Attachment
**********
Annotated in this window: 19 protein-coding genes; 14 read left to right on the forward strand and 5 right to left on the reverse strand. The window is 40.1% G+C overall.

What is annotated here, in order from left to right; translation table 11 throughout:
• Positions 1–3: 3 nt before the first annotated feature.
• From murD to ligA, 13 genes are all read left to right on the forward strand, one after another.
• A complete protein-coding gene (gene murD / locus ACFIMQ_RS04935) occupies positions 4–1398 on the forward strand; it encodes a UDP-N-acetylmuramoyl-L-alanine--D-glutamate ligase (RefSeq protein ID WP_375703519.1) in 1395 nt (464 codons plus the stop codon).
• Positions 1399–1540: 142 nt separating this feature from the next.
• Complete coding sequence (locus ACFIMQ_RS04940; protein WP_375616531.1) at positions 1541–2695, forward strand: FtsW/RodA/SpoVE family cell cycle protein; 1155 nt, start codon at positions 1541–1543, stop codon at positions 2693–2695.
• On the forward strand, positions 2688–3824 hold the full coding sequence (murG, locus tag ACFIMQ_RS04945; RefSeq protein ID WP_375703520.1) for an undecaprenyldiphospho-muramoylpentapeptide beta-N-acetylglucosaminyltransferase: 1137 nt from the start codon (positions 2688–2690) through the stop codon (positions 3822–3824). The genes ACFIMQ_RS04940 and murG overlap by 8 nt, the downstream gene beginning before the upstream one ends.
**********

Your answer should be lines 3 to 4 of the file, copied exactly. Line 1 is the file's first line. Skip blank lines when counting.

• Positions 1–3: 3 nt before the first annotated feature.
• From murD to ligA, 13 genes are all read left to right on the forward strand, one after another.